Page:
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    “Spidergeddon” #3

    By | November 9th, 2018
    Posted in Reviews | % Comments

    “Spider-Verse” was so novel and over-the-top, it seems unimaginable that anyone could ever top it. And try as it might, “Spidergeddon” doesn’t look likely to. With an almost identical premise, it ends up retreading a lot of the same ground as the first inter-dimensional crossover event. Fortunately, “Spider-Verse” was an insane cacophony of comic book madness, and there’s plenty of fun to be had. If “Spidergeddon” #3 has convinced me of anything, it’s that sometimes a predictable sequel is just fine.

    Cover by Jorge Molina
    Written by Christos Gage
    Illustrated by Carlos Barberi and Todd Nauck
    Inked by Jose Marzan and Todd Nauck
    Colored by David Curiel
    Lettered by VC’s Travis Lanham

    So um, what’s the difference between the previous series and this one? Last time, the Inheritors were a mysterious villain who had the element of surprise on their side. This time, they’ve already been defeated by the might of the combined spider-heroes, who know they can be beat. That instantly lowers the stakes, which veteran spider-scribe Christos Gage tried to reestablish by killing off the mighty Billy Braddock (Spider-Man UK) and Spider-Man Noir (soon to be featured in an upcoming “Spider-Verse” movie!).

    Those deaths were a legitimate surprise, but this is comic books. Death comes cheap. The larger story moves to split the spider-folks into different teams, many of which are featured in their own miniseries, but two of which are focused on in this story proper. You’ve got Team Hero, led by Miles Morales and Team Murder, led by Otto Octavius, the Superior Spider-Man. Unfortunately, this too is a re-tread of old ground. Otto indeed led his own team in the first “Spider-Verse” event, and his predilection for more extreme, violent tactics was contrasted against a more heroic spider-faction.

    A lot of the thrill of surprise is gone too. Takuya Yamashiro made a shocking and delightful appearance in “Spider-Verse,” much to the surprise of long-time Spidey fans. He’s back here, and has a bigger role to play, but packs less of a punch than he did when he was a total surprise. The only big shocker this time around is the Peter Parker of Earth-1048, the star of the recent Playstation game. It’s fun to spend more time with a Spider-Man I’ve recently come to love, but he doesn’t have a big role to play in the story. He’s more of a fun cameo (which is worth a lot in a story pretty much based around fun cameos).

    Wow, it sounds like I’m really down on this issue. I’m not. Christos Gage is a true stalwart who knows his business. Even with brief page time, every character has a great voice, and Gage maximizes their impact. Playstation Spider-Man quips about the inadequacy of his web bombs next to a spider-mecha. Spider-Ham gets in a few zingers that are legit pretty funny. “Ponderosa” Parker aka Web-Slinger, is full of cowboy guff. And nobody writes a better Otto Octavius than Gage, who proves that he’s the ultimate (not to mention superior) mad scientist in all of comics. He reluctantly allows Ben Reilly to join his team, “but my gaze shall be upon you,” he threatens. What a delight.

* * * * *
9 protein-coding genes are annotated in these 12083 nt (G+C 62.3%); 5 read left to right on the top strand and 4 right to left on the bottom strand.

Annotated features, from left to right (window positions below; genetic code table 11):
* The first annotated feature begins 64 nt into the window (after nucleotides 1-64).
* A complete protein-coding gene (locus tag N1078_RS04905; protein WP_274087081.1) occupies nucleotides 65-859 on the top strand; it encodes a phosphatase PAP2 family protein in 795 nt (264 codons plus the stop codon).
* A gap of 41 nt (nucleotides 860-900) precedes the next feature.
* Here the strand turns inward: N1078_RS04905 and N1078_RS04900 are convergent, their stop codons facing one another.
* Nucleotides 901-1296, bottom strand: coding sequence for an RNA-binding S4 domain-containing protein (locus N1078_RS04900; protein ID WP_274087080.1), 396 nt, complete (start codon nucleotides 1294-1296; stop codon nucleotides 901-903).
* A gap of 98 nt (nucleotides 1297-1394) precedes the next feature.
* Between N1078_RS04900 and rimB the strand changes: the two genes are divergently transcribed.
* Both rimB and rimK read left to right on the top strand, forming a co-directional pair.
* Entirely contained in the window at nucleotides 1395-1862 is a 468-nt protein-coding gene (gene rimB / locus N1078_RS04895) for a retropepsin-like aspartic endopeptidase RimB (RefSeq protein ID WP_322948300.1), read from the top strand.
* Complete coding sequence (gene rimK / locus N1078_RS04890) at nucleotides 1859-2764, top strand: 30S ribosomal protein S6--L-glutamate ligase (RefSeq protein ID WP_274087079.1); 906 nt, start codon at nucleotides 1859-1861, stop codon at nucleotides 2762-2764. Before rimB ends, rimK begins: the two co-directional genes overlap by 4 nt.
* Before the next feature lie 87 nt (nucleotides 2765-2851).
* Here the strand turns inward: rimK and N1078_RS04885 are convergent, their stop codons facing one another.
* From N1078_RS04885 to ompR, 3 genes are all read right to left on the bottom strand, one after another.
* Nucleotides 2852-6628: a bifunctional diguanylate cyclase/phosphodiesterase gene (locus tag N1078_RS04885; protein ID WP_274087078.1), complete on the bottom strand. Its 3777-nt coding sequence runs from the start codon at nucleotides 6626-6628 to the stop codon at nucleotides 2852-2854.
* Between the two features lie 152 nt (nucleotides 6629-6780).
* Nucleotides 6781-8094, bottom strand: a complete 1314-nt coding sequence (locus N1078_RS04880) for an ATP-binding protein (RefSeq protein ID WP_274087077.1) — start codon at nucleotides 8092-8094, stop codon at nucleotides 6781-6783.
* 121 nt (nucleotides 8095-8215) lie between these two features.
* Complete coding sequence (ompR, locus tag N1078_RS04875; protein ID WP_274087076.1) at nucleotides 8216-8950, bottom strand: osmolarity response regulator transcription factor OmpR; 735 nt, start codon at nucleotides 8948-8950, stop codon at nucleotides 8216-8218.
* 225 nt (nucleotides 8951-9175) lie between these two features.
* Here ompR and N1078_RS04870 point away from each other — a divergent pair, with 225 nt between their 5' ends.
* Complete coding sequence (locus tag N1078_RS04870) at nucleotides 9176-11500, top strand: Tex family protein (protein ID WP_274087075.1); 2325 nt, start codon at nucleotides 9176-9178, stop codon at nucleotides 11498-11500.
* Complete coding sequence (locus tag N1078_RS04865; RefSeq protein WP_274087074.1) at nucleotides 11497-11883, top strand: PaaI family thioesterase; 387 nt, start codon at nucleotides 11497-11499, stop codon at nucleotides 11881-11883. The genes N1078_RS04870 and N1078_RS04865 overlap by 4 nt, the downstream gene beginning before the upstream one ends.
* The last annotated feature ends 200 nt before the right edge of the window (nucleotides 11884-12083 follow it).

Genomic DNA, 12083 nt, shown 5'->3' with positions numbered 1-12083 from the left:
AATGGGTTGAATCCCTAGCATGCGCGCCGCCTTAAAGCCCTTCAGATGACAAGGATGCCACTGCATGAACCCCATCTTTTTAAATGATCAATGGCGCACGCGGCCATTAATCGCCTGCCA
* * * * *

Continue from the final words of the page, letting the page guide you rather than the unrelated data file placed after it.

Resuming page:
A big challenge in a book like this is that every character is nearly identical. At any given time, there may be a half dozen Spider-Men on the page, many of whom share a similar costume. Kudos to artists Carlos Barberi and Todd Nauck, inker Jose Marzan Jr., and colorist David Curiel, who do a great job at making it easy to keep track. The different heroes are drawn with different textures, which is a neat effect, and even things like body language makes it a breeze to keep track of who is who.

    That’s an art team of consummate professionals, but lordy is there a lot of them. That keeps the art neat and concise, but holds it back from having a singular voice. Considering that singular character voice is so much of what makes the book fun, having disparate art styles would have been a nice touch. Over in “Exiles” characters like Cowboy T’Challa and Valkyrie are drawn with an eye towards photo-realism, while the diminutive Wolvie stepped right out of a cartoon. It’s a neat effect that would have been great when characters like Spider-Ham and Playstation Spidey are appearing on panel together.

    Continued below

    So on the one hand, “Spidergeddon” fails to really make an argument for its own existence. “Gee,” some editor must have said, “people seemed to really dig “Spider-Verse.” Can we just do that again?” But then they went and hired Christos Gage and a really competent art team to bring the book together. It’s a half baked idea but it’s executed as well as could be. Also, there’s a monster named Spiders-Man, who is a swarm of spiders in a human-shaped suit. That’s gotta be worth something.

    Final Verdict: 6.5 – If your big problem with “Spider-Verse” was that it ended I’ve got good news- “Spidergeddon” is the exact same thing!


    Jacob Hill

    Jake is from New York. He currently lives in Ohio. He's one of those people who loves both Star Wars and Star Trek. He also loves talking comics anywhere, anytime! Come say hi to him @Rambling_Moose or at a con!

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